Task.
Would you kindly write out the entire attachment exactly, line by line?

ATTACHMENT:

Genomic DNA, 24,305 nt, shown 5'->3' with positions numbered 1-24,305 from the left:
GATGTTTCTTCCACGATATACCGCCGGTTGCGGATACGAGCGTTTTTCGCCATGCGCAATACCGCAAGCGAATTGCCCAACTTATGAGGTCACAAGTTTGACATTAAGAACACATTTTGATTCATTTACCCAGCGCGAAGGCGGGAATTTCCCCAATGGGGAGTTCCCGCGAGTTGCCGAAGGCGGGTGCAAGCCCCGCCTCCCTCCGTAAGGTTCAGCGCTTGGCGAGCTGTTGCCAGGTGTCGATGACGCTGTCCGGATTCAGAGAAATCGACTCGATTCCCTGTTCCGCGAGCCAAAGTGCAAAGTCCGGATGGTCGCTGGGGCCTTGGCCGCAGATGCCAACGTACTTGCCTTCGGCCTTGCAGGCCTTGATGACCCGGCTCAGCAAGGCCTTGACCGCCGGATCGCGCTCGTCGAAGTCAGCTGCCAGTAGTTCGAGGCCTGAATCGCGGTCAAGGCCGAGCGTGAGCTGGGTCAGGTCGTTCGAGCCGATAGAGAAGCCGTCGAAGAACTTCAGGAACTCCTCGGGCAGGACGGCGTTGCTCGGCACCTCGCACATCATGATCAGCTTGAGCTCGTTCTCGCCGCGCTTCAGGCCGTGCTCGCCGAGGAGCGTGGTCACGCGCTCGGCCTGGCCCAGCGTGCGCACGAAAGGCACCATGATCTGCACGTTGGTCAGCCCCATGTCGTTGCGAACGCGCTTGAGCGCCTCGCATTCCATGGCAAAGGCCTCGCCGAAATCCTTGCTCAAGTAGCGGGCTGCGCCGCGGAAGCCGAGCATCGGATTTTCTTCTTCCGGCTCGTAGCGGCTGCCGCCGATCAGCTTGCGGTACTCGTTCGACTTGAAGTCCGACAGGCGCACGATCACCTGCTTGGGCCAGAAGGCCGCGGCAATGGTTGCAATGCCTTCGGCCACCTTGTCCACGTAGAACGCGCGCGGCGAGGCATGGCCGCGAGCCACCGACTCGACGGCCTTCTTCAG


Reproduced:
Genomic DNA, 24,305 nt, shown 5'->3' with positions numbered 1-24,305 from the left:
GATGTTTCTTCCACGATATACCGCCGGTTGCGGATACGAGCGTTTTTCGCCATGCGCAATACCGCAAGCGAATTGCCCAACTTATGAGGTCACAAGTTTGACATTAAGAACACATTTTGATTCATTTACCCAGCGCGAAGGCGGGAATTTCCCCAATGGGGAGTTCCCGCGAGTTGCCGAAGGCGGGTGCAAGCCCCGCCTCCCTCCGTAAGGTTCAGCGCTTGGCGAGCTGTTGCCAGGTGTCGATGACGCTGTCCGGATTCAGAGAAATCGACTCGATTCCCTGTTCCGCGAGCCAAAGTGCAAAGTCCGGATGGTCGCTGGGGCCTTGGCCGCAGATGCCAACGTACTTGCCTTCGGCCTTGCAGGCCTTGATGACCCGGCTCAGCAAGGCCTTGACCGCCGGATCGCGCTCGTCGAAGTCAGCTGCCAGTAGTTCGAGGCCTGAATCGCGGTCAAGGCCGAGCGTGAGCTGGGTCAGGTCGTTCGAGCCGATAGAGAAGCCGTCGAAGAACTTCAGGAACTCCTCGGGCAGGACGGCGTTGCTCGGCACCTCGCACATCATGATCAGCTTGAGCTCGTTCTCGCCGCGCTTCAGGCCGTGCTCGCCGAGGAGCGTGGTCACGCGCTCGGCCTGGCCCAGCGTGCGCACGAAAGGCACCATGATCTGCACGTTGGTCAGCCCCATGTCGTTGCGAACGCGCTTGAGCGCCTCGCATTCCATGGCAAAGGCCTCGCCGAAATCCTTGCTCAAGTAGCGGGCTGCGCCGCGGAAGCCGAGCATCGGATTTTCTTCTTCCGGCTCGTAGCGGCTGCCGCCGATCAGCTTGCGGTACTCGTTCGACTTGAAGTCCGACAGGCGCACGATCACCTGCTTGGGCCAGAAGGCCGCGGCAATGGTTGCAATGCCTTCGGCCACCTTGTCCACGTAGAACGCGCGCGGCGAGGCATGGCCGCGAGCCACCGACTCGACGGCCTTCTTCAG